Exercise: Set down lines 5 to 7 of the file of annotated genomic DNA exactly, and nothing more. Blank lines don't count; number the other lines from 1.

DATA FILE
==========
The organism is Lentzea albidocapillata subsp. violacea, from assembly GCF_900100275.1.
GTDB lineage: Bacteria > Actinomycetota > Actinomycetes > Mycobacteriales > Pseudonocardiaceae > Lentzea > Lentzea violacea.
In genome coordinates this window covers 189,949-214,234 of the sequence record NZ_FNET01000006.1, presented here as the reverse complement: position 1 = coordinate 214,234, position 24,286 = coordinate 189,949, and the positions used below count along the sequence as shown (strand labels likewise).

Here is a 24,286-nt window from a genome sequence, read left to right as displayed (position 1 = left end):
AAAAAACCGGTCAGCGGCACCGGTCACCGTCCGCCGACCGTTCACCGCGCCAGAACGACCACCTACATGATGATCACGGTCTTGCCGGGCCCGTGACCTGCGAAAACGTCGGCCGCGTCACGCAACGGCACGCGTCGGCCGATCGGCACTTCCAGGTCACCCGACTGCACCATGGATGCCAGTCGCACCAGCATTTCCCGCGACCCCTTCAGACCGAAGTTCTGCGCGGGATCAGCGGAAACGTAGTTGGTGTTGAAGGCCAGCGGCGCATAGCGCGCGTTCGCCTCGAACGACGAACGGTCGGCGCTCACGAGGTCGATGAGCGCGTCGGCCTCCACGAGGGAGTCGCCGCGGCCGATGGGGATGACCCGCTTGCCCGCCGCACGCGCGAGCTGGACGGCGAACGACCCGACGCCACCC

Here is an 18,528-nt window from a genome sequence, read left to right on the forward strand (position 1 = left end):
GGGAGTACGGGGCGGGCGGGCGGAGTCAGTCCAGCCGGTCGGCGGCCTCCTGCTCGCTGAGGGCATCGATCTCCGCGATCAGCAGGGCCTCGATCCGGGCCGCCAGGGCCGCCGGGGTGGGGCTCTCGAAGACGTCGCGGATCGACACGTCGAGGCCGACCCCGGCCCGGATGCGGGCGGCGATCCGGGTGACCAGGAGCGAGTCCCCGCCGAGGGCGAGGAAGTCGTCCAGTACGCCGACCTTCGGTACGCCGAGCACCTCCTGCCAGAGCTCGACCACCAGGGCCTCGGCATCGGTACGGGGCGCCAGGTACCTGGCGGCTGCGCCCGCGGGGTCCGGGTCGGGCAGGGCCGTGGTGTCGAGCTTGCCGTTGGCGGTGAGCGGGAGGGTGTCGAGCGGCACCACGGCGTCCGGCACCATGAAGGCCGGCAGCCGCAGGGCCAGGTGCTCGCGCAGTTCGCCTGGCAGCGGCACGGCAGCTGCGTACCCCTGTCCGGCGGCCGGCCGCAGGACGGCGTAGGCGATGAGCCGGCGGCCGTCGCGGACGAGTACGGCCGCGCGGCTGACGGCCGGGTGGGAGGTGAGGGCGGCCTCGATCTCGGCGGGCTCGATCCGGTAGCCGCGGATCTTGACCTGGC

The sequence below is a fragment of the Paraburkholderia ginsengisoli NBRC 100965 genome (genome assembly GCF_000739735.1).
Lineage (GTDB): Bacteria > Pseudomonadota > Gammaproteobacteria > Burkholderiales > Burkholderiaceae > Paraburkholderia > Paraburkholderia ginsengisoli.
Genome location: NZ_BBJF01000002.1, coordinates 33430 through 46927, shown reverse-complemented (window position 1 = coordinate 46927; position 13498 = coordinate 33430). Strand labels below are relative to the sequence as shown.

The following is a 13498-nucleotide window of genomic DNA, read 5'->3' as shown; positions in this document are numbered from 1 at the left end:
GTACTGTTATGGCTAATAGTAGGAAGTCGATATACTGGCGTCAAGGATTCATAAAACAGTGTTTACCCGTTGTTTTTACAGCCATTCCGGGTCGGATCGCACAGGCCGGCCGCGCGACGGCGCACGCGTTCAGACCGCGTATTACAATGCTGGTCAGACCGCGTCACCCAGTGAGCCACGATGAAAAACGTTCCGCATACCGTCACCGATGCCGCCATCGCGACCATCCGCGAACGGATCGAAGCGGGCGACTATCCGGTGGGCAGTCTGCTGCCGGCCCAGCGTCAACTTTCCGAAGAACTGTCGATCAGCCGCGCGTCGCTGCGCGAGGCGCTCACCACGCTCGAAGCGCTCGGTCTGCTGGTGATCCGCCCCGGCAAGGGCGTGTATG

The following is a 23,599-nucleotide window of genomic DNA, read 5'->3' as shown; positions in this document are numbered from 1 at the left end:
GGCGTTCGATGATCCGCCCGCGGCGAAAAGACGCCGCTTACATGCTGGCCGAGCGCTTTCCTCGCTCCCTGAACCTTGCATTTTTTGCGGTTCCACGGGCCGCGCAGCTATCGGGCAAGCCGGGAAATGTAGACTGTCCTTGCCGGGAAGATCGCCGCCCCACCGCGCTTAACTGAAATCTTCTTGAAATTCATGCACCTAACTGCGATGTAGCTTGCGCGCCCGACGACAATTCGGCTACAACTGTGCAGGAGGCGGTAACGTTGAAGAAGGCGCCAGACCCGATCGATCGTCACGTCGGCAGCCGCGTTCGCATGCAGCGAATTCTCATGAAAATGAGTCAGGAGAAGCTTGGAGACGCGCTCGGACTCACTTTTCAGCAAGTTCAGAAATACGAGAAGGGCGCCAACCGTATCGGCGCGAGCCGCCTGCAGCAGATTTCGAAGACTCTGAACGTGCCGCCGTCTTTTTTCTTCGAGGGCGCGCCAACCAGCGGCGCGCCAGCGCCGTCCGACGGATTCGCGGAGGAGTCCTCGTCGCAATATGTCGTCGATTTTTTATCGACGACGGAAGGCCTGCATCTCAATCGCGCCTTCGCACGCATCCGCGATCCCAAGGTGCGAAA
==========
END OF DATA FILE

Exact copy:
AAAAAACCGGTCAGCGGCACCGGTCACCGTCCGCCGACCGTTCACCGCGCCAGAACGACCACCTACATGATGATCACGGTCTTGCCGGGCCCGTGACCTGCGAAAACGTCGGCCGCGTCACGCAACGGCACGCGTCGGCCGATCGGCACTTCCAGGTCACCCGACTGCACCATGGATGCCAGTCGCACCAGCATTTCCCGCGACCCCTTCAGACCGAAGTTCTGCGCGGGATCAGCGGAAACGTAGTTGGTGTTGAAGGCCAGCGGCGCATAGCGCGCGTTCGCCTCGAACGACGAACGGTCGGCGCTCACGAGGTCGATGAGCGCGTCGGCCTCCACGAGGGAGTCGCCGCGGCCGATGGGGATGACCCGCTTGCCCGCCGCACGCGCGAGCTGGACGGCGAACGACCCGACGCCACCC

Here is an 18,528-nt window from a genome sequence, read left to right on the forward strand (position 1 = left end):
GGGAGTACGGGGCGGGCGGGCGGAGTCAGTCCAGCCGGTCGGCGGCCTCCTGCTCGCTGAGGGCATCGATCTCCGCGATCAGCAGGGCCTCGATCCGGGCCGCCAGGGCCGCCGGGGTGGGGCTCTCGAAGACGTCGCGGATCGACACGTCGAGGCCGACCCCGGCCCGGATGCGGGCGGCGATCCGGGTGACCAGGAGCGAGTCCCCGCCGAGGGCGAGGAAGTCGTCCAGTACGCCGACCTTCGGTACGCCGAGCACCTCCTGCCAGAGCTCGACCACCAGGGCCTCGGCATCGGTACGGGGCGCCAGGTACCTGGCGGCTGCGCCCGCGGGGTCCGGGTCGGGCAGGGCCGTGGTGTCGAGCTTGCCGTTGGCGGTGAGCGGGAGGGTGTCGAGCGGCACCACGGCGTCCGGCACCATGAAGGCCGGCAGCCGCAGGGCCAGGTGCTCGCGCAGTTCGCCTGGCAGCGGCACGGCAGCTGCGTACCCCTGTCCGGCGGCCGGCCGCAGGACGGCGTAGGCGATGAGCCGGCGGCCGTCGCGGACGAGTACGGCCGCGCGGCTGACGGCCGGGTGGGAGGTGAGGGCGGCCTCGATCTCGGCGGGCTCGATCCGGTAGCCGCGGATCTTGACCTGGC